Fall is upon us on the East Coast, and everyone knows that cooler weather is the advent of cold and flu season. In a recent study, doctors examined the science behind why we get sick when the weather changes. Research found that the two agents that usually cause the common cold — rhinoviruses and cornoaviruses — replicate more easily in weather that’s cool, but not too cold.

"A lot of the viruses that cause the common cold are shown to cause outbreaks more frequently in the early to late spring and early to late fall," Internal Medicine Specialist Kittu Jindal Garg, M.D., told The Weather Channel.

Cold air itself isn’t making you sick, it’s the virus. The structure of influenza allows it to replicate and spread best when air is cold and dry.

"There have been a lot of studies done, but really there's still no evidence to show that it's the cold weather itself that's making us sick," Dr. Garg said.

Seasonal allergies are also prevalent during the changing seasons, particularly in the spring and fall. If you’ve ever suffered from allergies then you know the symptoms can mirror many of the same symptoms that result from colds and flus.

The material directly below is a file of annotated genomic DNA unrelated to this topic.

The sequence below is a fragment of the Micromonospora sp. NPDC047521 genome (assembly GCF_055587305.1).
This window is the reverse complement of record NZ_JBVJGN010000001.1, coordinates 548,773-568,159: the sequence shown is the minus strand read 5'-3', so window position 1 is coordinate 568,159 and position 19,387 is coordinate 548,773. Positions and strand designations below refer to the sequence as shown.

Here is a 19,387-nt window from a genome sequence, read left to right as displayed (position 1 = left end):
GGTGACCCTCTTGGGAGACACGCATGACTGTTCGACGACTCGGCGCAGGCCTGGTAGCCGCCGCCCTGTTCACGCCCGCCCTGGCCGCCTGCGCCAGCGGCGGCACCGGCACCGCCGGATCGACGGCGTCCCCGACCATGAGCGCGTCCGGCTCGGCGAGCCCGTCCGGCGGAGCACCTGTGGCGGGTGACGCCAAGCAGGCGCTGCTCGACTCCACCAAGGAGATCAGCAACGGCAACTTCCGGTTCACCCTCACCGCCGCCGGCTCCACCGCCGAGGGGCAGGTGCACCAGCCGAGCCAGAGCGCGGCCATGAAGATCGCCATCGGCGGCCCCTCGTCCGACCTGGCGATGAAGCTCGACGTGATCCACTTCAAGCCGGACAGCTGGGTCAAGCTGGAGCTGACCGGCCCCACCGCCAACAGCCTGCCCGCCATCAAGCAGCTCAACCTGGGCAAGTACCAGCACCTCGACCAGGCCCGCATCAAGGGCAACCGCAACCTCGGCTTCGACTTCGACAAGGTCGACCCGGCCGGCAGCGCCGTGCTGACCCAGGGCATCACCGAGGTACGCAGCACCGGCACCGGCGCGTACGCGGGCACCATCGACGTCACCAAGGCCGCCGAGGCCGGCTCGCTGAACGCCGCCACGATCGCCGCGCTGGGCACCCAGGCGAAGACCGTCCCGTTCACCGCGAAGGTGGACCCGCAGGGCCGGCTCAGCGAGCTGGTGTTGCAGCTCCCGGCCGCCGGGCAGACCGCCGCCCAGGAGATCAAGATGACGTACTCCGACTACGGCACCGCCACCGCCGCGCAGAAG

"I see a lot of patients who come in and tell me that they've had a cold all spring; they've been sick for three months," Dr. Garg said. "Really they don't have a cold at all, but more so their allergies are flaring up."

So, what can you do this upcoming winter to avoid the common cold? Wash your hands, most importantly.

"Having a healthy lifestyle is known to reduce your risk of getting colds. If you get a moderate level of exercise, and you have good sleep patterns — you're sleeping well and sleeping enough — and not under too much physical or emotional stress [you're less likely to get sick],” Dr Garg said, adding that the cold virus can live on human skin for at least two hours.

These recommendations are also helpful in treating allergies, though medication may be required. In either case, take care of your body, get sleep, and don't wait to see a doctor if your symptoms don't improve.

Read more:

Cold Weather May Increase Risk Of Hospitalization For Heart Failure And Atrial Fibrillation

Cold Weather Kills 20 Times More People Than Hot Weather